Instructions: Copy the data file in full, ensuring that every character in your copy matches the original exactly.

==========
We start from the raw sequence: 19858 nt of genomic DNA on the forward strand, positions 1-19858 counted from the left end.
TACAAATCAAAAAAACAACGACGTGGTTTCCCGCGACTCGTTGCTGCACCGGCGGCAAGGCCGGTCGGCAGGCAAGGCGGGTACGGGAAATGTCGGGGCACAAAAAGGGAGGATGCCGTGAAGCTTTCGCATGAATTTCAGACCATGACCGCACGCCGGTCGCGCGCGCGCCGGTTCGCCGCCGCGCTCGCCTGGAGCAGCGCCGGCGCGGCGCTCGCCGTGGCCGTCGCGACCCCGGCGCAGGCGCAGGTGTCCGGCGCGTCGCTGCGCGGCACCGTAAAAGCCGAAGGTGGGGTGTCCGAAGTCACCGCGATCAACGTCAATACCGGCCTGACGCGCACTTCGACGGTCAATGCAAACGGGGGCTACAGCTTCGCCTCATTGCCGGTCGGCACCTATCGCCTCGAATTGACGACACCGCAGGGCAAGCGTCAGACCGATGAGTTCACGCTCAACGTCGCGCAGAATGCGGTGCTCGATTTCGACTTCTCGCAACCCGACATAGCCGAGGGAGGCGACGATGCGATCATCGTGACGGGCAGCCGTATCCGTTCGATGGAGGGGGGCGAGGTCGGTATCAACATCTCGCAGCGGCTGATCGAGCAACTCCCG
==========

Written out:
We start from the raw sequence: 19858 nt of genomic DNA on the forward strand, positions 1-19858 counted from the left end.
TACAAATCAAAAAAACAACGACGTGGTTTCCCGCGACTCGTTGCTGCACCGGCGGCAAGGCCGGTCGGCAGGCAAGGCGGGTACGGGAAATGTCGGGGCACAAAAAGGGAGGATGCCGTGAAGCTTTCGCATGAATTTCAGACCATGACCGCACGCCGGTCGCGCGCGCGCCGGTTCGCCGCCGCGCTCGCCTGGAGCAGCGCCGGCGCGGCGCTCGCCGTGGCCGTCGCGACCCCGGCGCAGGCGCAGGTGTCCGGCGCGTCGCTGCGCGGCACCGTAAAAGCCGAAGGTGGGGTGTCCGAAGTCACCGCGATCAACGTCAATACCGGCCTGACGCGCACTTCGACGGTCAATGCAAACGGGGGCTACAGCTTCGCCTCATTGCCGGTCGGCACCTATCGCCTCGAATTGACGACACCGCAGGGCAAGCGTCAGACCGATGAGTTCACGCTCAACGTCGCGCAGAATGCGGTGCTCGATTTCGACTTCTCGCAACCCGACATAGCCGAGGGAGGCGACGATGCGATCATCGTGACGGGCAGCCGTATCCGTTCGATGGAGGGGGGCGAGGTCGGTATCAACATCTCGCAGCGGCTGATCGAGCAACTCCCG